The second thing I won was a gorgeous picture from Life Spatula, which is yet again another blog you ought to be reading if you aren't already. There's a picture of the painting here and I can't begin to tell you how totally stoked I am about these things. It feels like we have nothing nice in our apartment and both of these things will be welcome additions to an otherwise bland place with skin-tinted walls and posters from PlayStation and computer game hint books. Spatula has given a challenge that I try to draw the scene I portrayed; at the very least I intend on trying to find the picture in question. I know it's at Mom's house somewhere.

You should be able to find both Our Name Is Blog and Life Spatula in my sidebar.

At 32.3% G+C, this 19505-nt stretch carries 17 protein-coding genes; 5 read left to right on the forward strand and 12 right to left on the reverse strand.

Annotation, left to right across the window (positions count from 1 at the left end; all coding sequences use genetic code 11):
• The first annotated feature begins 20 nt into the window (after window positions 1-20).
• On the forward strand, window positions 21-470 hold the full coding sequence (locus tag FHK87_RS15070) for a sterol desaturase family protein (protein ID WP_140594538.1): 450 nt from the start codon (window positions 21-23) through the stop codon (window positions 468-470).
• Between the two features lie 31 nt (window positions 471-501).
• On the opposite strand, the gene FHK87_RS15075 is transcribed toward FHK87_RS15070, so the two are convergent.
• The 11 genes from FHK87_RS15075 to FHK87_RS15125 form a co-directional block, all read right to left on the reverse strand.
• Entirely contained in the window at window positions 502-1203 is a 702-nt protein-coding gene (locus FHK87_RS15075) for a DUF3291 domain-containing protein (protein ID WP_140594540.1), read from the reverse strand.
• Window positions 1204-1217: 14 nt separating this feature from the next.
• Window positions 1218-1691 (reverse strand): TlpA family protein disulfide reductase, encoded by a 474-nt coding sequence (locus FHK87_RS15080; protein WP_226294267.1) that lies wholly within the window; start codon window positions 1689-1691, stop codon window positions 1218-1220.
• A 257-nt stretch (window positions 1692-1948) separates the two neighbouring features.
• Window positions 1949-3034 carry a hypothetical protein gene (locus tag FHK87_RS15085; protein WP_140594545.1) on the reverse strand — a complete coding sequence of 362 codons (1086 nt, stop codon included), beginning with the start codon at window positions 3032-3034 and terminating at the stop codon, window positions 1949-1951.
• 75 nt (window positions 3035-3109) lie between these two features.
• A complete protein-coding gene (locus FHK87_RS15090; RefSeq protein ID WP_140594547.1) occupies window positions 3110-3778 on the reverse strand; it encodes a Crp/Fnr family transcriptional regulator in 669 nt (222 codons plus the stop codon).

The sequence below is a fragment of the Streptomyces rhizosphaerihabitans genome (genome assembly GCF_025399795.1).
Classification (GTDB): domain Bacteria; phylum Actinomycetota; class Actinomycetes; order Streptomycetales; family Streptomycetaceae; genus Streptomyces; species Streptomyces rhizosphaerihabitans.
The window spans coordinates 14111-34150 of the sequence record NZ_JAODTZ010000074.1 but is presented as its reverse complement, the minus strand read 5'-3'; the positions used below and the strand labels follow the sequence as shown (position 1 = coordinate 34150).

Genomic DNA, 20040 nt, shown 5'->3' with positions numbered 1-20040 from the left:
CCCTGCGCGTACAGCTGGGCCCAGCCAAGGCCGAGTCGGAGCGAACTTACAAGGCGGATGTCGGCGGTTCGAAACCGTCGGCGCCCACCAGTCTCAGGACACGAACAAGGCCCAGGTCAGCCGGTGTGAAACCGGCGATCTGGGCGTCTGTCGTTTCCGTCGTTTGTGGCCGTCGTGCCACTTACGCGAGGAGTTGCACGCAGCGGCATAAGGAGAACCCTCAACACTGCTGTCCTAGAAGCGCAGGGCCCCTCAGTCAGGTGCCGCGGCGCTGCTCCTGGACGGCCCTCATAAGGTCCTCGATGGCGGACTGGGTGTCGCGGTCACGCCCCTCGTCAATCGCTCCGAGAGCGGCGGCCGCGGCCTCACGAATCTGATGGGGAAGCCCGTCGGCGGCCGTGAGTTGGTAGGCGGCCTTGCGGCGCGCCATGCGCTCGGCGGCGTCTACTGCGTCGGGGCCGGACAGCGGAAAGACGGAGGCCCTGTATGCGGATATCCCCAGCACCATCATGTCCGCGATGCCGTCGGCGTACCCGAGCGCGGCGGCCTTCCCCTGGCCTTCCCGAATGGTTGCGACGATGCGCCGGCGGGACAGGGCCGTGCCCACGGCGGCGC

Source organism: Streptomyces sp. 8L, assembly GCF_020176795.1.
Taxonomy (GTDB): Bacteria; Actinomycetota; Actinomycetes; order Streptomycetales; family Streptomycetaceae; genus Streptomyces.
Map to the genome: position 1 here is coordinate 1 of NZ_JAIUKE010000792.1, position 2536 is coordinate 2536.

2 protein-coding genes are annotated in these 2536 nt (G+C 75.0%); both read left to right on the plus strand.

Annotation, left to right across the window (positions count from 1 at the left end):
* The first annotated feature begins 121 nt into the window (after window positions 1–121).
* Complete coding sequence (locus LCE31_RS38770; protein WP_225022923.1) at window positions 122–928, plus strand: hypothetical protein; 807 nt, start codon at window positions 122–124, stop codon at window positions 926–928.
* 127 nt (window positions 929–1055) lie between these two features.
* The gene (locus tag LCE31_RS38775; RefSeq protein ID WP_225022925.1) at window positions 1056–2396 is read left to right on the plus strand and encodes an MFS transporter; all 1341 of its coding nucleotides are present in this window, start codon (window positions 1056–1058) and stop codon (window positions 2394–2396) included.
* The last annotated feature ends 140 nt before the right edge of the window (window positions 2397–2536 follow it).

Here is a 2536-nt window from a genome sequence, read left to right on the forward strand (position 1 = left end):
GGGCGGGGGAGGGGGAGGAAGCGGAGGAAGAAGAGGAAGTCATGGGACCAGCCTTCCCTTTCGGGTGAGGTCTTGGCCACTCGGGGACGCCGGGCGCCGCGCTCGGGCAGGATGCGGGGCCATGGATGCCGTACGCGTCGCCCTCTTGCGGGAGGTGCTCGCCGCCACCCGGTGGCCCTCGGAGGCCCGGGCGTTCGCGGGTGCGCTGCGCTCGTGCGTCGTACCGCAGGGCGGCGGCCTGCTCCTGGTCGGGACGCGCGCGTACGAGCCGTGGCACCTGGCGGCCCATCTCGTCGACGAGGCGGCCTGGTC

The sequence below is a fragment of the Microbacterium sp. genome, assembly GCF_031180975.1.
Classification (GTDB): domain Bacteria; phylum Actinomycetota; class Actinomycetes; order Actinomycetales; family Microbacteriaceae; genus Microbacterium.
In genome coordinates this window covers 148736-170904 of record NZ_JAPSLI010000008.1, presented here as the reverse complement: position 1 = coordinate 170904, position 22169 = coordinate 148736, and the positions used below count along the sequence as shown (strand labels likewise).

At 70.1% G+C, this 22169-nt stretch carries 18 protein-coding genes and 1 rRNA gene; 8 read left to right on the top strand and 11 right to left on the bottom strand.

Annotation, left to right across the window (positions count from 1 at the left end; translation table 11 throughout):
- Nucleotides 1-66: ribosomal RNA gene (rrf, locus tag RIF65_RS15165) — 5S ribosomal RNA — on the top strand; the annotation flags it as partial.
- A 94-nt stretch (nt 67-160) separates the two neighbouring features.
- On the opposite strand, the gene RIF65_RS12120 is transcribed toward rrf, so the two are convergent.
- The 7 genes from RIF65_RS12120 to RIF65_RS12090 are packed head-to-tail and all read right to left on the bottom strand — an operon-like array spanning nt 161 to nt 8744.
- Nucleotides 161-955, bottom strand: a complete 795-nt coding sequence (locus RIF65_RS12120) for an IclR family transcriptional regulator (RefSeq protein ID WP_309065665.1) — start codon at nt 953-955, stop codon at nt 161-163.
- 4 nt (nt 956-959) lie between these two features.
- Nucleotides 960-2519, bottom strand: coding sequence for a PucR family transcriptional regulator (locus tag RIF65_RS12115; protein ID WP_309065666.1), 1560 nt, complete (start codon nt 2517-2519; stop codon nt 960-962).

The second thing I would like to note is that WE HAVE A MOUSE. I realize this is an older house and it's winter, but seriously? A mouse? When Colin finally came to bed at, oh, 2:00 AM (he has to be up at 7 AM so this is bad enough) we talked for a little while because he was grumpy about Gmail being rather stupid, and then, right before I'm about to get back to sleep and I'm warm and comfortable and snuggled up with the kid and thinking life's pretty good, he says, quietly, "Oh, by the way, I don't want to scare you or worry you, but ..." I would like to note that this is a HORRIBLE way to start a conversation. Here I am thinking that while I was asleep one of the carbon monoxide detectors went off and I totally missed it and he turned it off instead of waking us up, or he had gone out in the ice storm and something had happened to the car, or maybe my computer had randomly exploded (I've been having a lot of problems with lock-ups recently). Any number of bad things could have occurred and my mind is cycling through the possibilities at 2 AM, going probably 200 mph. Then, "Um, I think I saw a mouse run into Gabe's room." Now, I'd like to note that at that point I had a !!!!!!!! moment for several reasons, because that's just disgusting. Mice don't scare me, but the knowledge that one was IN MY SON'S ROOM is about enough to make me want to ritualistically slaughter something. "I mean, it could have been my hair or something, and it's late, and you know I see things when it's late, but.."